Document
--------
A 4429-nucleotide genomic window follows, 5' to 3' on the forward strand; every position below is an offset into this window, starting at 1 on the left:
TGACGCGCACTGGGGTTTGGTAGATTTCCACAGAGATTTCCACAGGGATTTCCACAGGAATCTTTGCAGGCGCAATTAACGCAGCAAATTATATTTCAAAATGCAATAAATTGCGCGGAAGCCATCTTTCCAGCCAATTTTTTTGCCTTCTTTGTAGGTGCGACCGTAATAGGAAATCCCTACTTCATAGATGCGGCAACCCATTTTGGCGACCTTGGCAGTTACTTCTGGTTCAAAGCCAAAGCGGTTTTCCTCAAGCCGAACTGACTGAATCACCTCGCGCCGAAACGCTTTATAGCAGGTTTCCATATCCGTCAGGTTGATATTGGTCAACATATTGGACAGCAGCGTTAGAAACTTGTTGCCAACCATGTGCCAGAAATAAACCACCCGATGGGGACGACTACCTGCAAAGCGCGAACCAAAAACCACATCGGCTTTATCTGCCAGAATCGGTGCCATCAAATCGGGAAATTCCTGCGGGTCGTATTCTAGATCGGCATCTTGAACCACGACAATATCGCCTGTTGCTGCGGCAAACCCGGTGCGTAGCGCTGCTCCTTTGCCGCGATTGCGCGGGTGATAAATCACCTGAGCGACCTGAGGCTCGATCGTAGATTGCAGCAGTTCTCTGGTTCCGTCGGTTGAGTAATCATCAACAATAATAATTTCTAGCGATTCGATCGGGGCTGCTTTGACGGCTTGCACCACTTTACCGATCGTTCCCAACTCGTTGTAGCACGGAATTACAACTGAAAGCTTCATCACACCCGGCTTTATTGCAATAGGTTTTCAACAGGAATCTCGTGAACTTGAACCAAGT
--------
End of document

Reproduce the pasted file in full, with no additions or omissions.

A 4429-nucleotide genomic window follows, 5' to 3' on the forward strand; every position below is an offset into this window, starting at 1 on the left:
TGACGCGCACTGGGGTTTGGTAGATTTCCACAGAGATTTCCACAGGGATTTCCACAGGAATCTTTGCAGGCGCAATTAACGCAGCAAATTATATTTCAAAATGCAATAAATTGCGCGGAAGCCATCTTTCCAGCCAATTTTTTTGCCTTCTTTGTAGGTGCGACCGTAATAGGAAATCCCTACTTCATAGATGCGGCAACCCATTTTGGCGACCTTGGCAGTTACTTCTGGTTCAAAGCCAAAGCGGTTTTCCTCAAGCCGAACTGACTGAATCACCTCGCGCCGAAACGCTTTATAGCAGGTTTCCATATCCGTCAGGTTGATATTGGTCAACATATTGGACAGCAGCGTTAGAAACTTGTTGCCAACCATGTGCCAGAAATAAACCACCCGATGGGGACGACTACCTGCAAAGCGCGAACCAAAAACCACATCGGCTTTATCTGCCAGAATCGGTGCCATCAAATCGGGAAATTCCTGCGGGTCGTATTCTAGATCGGCATCTTGAACCACGACAATATCGCCTGTTGCTGCGGCAAACCCGGTGCGTAGCGCTGCTCCTTTGCCGCGATTGCGCGGGTGATAAATCACCTGAGCGACCTGAGGCTCGATCGTAGATTGCAGCAGTTCTCTGGTTCCGTCGGTTGAGTAATCATCAACAATAATAATTTCTAGCGATTCGATCGGGGCTGCTTTGACGGCTTGCACCACTTTACCGATCGTTCCCAACTCGTTGTAGCACGGAATTACAACTGAAAGCTTCATCACACCCGGCTTTATTGCAATAGGTTTTCAACAGGAATCTCGTGAACTTGAACCAAGT